Canine Corner

The human-animal bond

Cell Phone Sniffing Dogs: A New Weapon Against High Tech Crime

It is dogs against high tech criminal activity in prisons?

Although our lives are being impacted by a greater and greater use of complex technology, our low tech companions and work mates, namely dogs, seem to find new applications all of the time. Often dogs are better at solving problems than high tech devices. Here is an example involving the control of criminal behavior.

dog dogs canine canines pet pets cell phone criminal prison jail prisoners
One of the most recent problems problem that dogs have been called out to deal with involves cell phones. At first blush, to those of us outside of the penal system, cell phones do not seem like any kind of threat. However inside a prison, cell phones defeat some of the purpose of incarceration. They are among the biggest problems prison officials face. Criminals with cell phones continue to run their gangs even while locked up. In the past five years, prisoners in Maryland and Tennessee used cell phones to help organize murders, run drug operations, and plan escapes. In Florida a prisoner used a cell phone to threaten and intimidate witnesses that were to be called to his trial. In Texas, a death-row inmate used a smuggled cell phone to make death threats against a state senator.

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For prison administrators the continuing miniaturization of cell phones has become a problem. Their small size has made it easier to smuggle phones into prisons and to conceal them. Cell phones have been shot over prison fences tied to arrows, using potato guns, or flown over on model airplanes. They are also concealed in packages, food deliveries, or in body cavities when a girlfriend visits. California seized 4,000 illicit cell phones from its prisons in 2009.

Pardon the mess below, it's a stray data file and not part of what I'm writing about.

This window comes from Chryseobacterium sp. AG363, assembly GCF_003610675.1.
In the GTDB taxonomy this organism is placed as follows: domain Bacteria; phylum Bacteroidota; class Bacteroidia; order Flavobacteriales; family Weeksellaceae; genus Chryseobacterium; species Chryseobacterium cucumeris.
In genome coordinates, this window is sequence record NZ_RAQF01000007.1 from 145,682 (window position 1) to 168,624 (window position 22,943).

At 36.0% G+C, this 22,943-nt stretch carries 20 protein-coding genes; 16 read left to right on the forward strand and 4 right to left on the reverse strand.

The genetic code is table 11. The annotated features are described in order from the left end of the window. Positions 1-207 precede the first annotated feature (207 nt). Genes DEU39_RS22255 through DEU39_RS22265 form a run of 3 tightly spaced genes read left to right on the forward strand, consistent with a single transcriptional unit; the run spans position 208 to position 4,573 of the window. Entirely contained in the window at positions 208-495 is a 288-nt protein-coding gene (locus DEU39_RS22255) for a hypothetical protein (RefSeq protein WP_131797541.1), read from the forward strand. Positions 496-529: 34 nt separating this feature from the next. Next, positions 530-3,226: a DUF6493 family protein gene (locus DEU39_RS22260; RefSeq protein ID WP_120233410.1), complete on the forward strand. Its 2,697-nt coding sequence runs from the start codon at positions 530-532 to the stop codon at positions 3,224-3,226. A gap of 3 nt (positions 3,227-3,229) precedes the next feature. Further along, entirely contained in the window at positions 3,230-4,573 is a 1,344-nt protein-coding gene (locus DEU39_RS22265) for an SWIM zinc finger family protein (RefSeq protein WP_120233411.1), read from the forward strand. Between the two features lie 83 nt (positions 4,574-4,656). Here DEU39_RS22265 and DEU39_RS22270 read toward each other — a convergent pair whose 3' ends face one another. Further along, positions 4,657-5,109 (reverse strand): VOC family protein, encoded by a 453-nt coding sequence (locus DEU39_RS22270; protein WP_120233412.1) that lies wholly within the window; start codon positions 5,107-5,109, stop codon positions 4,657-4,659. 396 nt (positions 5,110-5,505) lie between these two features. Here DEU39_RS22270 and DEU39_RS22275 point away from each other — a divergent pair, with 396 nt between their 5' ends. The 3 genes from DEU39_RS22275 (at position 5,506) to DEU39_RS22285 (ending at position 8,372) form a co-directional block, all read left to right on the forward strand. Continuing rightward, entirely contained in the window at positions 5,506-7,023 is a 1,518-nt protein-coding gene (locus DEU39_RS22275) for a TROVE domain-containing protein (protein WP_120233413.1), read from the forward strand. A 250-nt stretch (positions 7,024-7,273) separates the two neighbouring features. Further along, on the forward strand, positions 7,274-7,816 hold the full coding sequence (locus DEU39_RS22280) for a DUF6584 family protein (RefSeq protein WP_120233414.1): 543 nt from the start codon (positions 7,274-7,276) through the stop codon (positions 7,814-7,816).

You might think that the solution lies with technology, and it should be possible to simply to jam the cell phone transmissions in the prisons. However in the United States, Federal Communications Commission regulations forbid such interference since this would also affect normal legitimate phone use and emergency calls and many prisons are located in urban settings where residents in nearby neighbourhoods would be impacted.

Another obvious high tech solution involves electronic devices to pick up active cell phones. While such devices do exist and their circuitry can sense the presence of an activated mobile cell phone they have major limitations. First, their range is limited, but more importantly, the moment the phone is switched off these devices no longer can to detect its presence.

When high tech fails one has to resort to lower tech alternatives. Thus it was suggested that dogs might be able to detect the scent of cell phones and their various components since it is known that some of the electronic parts, such as the lithium batteries, do leak low levels of chemicals into the air, and there are distinctive chemical components in circuit boards, screens, and casings which might also do so.